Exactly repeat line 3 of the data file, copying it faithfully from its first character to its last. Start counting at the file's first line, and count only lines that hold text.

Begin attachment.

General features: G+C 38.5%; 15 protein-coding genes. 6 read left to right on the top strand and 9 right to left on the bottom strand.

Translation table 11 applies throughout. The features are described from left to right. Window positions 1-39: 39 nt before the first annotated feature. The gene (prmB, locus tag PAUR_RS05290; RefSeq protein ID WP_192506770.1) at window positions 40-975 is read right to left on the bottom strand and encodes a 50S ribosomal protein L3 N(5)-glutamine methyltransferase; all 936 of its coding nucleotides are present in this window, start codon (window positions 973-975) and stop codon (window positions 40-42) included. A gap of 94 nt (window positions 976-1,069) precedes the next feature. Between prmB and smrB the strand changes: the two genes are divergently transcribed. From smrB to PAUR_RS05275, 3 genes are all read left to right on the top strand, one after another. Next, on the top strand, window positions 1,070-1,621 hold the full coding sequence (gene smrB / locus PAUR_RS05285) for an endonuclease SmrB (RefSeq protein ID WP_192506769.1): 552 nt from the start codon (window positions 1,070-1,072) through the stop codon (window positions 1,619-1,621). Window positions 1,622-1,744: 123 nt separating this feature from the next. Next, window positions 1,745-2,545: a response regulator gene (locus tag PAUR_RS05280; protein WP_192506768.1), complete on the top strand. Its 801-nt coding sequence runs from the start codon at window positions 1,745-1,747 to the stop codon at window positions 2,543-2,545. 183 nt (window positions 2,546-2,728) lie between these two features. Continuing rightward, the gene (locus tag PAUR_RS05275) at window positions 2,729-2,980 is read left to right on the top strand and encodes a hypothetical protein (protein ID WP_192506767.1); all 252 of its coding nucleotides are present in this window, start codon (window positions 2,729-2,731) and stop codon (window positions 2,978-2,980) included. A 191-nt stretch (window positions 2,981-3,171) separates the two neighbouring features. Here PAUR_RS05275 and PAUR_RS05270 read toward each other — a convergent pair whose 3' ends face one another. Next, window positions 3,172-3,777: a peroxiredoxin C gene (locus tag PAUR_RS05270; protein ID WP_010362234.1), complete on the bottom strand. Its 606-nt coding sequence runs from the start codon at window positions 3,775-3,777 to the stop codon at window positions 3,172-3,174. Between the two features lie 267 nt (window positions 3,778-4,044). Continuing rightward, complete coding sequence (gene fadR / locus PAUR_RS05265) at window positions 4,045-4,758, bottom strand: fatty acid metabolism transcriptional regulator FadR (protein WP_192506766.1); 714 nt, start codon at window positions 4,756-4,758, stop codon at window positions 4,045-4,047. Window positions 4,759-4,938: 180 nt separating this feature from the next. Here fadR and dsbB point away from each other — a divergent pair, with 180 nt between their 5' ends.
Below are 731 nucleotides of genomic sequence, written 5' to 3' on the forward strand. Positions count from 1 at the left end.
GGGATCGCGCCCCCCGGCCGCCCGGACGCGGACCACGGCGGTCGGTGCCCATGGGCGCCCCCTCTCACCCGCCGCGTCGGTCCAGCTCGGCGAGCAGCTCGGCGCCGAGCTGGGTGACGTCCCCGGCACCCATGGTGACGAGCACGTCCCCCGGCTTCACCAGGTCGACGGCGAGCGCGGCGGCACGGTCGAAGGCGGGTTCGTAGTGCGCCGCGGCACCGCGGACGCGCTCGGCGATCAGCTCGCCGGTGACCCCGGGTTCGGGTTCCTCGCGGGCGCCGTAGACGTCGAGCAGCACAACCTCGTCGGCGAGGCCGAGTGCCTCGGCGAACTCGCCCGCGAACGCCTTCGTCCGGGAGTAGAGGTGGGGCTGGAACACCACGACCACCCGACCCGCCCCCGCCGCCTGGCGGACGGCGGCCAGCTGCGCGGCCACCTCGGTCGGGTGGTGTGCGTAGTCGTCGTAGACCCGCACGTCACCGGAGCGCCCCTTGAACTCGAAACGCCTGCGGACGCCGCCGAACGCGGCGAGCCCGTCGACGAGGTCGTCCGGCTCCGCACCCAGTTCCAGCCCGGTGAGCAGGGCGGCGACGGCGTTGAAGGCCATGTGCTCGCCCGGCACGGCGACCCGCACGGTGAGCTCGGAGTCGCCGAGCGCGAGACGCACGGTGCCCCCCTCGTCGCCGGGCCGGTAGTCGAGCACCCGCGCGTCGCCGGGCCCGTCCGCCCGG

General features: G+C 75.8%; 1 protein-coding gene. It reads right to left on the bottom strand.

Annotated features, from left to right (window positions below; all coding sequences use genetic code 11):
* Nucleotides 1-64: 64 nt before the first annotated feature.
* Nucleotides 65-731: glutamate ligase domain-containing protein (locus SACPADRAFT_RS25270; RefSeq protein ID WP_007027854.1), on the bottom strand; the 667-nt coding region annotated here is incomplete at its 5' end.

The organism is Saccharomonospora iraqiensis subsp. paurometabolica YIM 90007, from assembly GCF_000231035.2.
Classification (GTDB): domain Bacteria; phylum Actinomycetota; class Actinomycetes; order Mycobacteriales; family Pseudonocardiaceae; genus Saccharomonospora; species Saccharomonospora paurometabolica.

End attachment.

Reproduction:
Below are 731 nucleotides of genomic sequence, written 5' to 3' on the forward strand. Positions count from 1 at the left end.